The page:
How Would You Like Us to Protest?


Recent events involving the NFL, President Tr*mp, and peaceful protests have made waves in the media and all throughout the country. While no one is interested in reading a long, rambling think-piece on “Why the NFL Protests are Good” or “Why the NFL Protests are Bad” it is important to analyze the situation in a logical way, presenting the facts in order to understand the situation that is at the core of this latest national controversy.

Buffalo Bills take a knee during the playing of the national anthem.

What began with former San Fransisco 49ers quarterback Colin Kaepernick taking a personal stance on the issue of police brutality against people of color, has resulted in the long, tumultuous road to what has occurred just recently within the NFL. 

At the core of this issue is the fact that POC (people of color)  currently living in America are not afforded the same sense of safety and security as their fellow white Americans. Players who have united in solidarity with each other in continuing Kaepernick’s sentiments are not out to disrespect soldiers, or a song, or a piece of fabric meant to symbolize freedom. What people who are offended by these protests fail to recognize is the fact that the “freedom” and “rights” that these national symbols stand for are exactly what POC are literally and figuratively dying to achieve. 

No, we are not living in an age of slavery and law-enforced segregation, but there still exists a monumentally grave problem involving black American citizens and the way that they are repeatedly treated when in contact with police–enforcers of the law who are meant to protect and serve American citizens.

Why do we not have this same outrage at a football player disrespecting a flag as we do when a black teenager is shot and killed for walking down the street at night wearing a hoodie?

Why is the thought of peacefully and respectfully choosing not to participate in a tradition that is meant to pay tribute to the so-called freedoms we are granted as Americans more of a controversy than the nationwide issue of police brutality?

Another element of this issue is the argument that during a football or other sporting event is not the correct “time or place” to protest. Expressing opinions such as wanting to keep sports and politics separate are a clear example of privilege in action. While you may be afforded the privilege of separating political and social issues from your leisure activities, POC do not have this same libertyWhether you are Colin Kaepernick, Alton Sterling, Florida State Attorney Aramis Ayala, Chris Rock, or Neil deGrasse Tyson, if you are black in America, you cannot separate politics from any sphere of your life.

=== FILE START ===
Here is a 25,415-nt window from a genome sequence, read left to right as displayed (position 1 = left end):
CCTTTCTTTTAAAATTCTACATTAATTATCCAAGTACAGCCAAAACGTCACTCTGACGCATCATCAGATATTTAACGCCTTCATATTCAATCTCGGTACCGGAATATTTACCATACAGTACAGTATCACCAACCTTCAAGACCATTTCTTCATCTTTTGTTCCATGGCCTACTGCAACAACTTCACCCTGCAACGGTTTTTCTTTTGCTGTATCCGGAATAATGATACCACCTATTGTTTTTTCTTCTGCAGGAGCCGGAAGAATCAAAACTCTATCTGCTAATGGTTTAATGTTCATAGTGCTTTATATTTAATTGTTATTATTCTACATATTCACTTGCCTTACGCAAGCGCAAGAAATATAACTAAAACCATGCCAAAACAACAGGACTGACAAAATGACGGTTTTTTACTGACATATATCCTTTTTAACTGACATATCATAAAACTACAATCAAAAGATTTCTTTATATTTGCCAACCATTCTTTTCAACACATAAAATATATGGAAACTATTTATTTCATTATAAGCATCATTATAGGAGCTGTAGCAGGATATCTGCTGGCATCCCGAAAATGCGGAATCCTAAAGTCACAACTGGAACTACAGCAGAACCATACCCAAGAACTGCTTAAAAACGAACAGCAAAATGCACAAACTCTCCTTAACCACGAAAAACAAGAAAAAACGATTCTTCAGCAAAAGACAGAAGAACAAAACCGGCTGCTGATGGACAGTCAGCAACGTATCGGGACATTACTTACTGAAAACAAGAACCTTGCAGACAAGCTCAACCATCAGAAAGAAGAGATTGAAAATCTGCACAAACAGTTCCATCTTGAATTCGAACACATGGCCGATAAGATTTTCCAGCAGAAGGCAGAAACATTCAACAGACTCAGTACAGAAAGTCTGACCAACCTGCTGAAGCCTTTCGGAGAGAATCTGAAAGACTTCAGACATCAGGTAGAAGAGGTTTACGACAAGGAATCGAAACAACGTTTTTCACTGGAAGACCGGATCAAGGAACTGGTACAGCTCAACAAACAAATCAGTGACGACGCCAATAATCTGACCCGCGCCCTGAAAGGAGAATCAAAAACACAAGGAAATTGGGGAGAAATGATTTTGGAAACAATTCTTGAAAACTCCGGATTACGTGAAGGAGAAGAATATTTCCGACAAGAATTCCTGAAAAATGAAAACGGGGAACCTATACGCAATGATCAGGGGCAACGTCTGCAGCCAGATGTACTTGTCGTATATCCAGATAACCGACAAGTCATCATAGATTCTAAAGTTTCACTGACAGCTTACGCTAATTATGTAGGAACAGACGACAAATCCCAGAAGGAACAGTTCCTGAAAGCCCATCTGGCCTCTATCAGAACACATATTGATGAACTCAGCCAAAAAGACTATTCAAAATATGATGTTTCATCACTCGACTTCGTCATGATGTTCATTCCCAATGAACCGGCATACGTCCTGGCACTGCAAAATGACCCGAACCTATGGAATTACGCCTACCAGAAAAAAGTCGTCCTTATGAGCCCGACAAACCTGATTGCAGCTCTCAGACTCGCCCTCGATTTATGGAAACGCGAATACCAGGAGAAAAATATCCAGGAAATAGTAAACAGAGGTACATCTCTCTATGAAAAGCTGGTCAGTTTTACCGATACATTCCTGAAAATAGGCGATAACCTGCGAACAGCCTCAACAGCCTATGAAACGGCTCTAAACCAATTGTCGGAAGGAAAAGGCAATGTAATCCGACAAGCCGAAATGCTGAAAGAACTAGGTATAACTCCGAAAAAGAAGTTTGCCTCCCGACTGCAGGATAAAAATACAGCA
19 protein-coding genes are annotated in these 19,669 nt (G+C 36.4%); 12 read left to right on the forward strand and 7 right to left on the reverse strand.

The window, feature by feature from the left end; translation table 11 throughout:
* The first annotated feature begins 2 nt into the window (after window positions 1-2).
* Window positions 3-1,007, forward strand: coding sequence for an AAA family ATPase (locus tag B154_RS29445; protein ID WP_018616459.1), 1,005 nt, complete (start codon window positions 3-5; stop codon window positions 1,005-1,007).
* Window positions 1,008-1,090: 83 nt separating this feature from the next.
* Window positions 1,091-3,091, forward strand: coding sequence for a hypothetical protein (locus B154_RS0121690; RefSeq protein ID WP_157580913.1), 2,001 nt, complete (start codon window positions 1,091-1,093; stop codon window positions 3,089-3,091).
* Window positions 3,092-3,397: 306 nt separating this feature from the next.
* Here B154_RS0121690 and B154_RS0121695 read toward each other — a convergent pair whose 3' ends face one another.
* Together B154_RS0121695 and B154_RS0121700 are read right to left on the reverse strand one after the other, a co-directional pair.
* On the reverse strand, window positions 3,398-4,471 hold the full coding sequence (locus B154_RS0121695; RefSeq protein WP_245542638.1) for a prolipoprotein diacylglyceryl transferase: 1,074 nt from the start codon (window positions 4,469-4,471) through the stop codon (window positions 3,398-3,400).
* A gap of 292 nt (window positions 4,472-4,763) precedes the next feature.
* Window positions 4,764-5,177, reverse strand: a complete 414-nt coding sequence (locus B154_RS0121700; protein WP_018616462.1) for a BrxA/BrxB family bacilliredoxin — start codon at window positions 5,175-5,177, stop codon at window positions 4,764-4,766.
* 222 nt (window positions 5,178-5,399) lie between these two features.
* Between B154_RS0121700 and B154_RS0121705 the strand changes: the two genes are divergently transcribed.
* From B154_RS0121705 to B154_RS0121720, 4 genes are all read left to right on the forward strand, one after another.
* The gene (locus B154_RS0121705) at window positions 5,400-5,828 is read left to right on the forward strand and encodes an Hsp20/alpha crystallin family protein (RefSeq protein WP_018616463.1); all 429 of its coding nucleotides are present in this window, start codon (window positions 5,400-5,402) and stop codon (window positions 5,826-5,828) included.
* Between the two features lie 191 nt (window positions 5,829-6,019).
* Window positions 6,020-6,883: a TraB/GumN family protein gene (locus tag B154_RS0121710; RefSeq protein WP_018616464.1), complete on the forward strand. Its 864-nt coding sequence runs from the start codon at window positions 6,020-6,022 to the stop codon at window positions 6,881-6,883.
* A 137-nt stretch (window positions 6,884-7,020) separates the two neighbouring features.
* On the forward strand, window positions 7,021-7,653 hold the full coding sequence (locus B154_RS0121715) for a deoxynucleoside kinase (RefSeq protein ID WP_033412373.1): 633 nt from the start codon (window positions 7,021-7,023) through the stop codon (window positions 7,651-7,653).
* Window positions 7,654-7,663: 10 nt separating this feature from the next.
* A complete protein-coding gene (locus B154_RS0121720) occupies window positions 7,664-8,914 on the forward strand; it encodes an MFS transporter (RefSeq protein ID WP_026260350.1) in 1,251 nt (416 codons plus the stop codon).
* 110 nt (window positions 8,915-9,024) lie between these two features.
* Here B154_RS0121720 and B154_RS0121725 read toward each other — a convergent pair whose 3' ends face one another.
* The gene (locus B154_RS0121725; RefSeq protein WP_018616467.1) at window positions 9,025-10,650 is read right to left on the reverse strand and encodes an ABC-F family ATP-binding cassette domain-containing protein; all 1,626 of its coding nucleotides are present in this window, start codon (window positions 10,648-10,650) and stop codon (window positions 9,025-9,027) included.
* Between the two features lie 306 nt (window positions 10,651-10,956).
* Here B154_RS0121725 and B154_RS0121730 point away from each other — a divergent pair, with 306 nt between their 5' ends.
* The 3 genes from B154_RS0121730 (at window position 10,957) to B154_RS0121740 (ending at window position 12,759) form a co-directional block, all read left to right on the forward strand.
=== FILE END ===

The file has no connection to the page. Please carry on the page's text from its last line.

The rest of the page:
Additionally, it is interesting to see how many disagree with the time and place aspect, yet offer no alternatives as to how or where or when these protests should occur. Counter-protests during the 45th President’s inauguration? Not the time or place. Marching the streets of New York City for climate change awareness? Not the time or place. During a football game where millions of Americans will watch and become aware of a national issue? Not the time or place.

It appears that nowhere is the correct time or place for such demonstrations to occur, as far as those in opposition have revealed.

It is noble to want to keep sacred the traditions of American culture. It does not make you inherently bad if you find yourself agitated or annoyed that a millionaire sports figure is exercising his right to protest something he deems fundamentally unAmerican. It should, however, cause you to think about what inherent biases you may be carrying that do not allow you to see past the physical action and understand the underlying cause of why these protests are occurring.

If we could all understand this, and think about why these actions–which have clearly resulted in the loss of a job for one football player so far–would be so necessary for a player or team owner to risk upsetting an entire demographic of supporters, then could we begin to take a step in the right direction. Then could we begin to listen and understand what our fellow American brothers and sisters are going through. Then could we witness an action and understand it for what it truly stands for. Then could we understand that those freedoms we are granted as Americans, are not always granted to all Americans.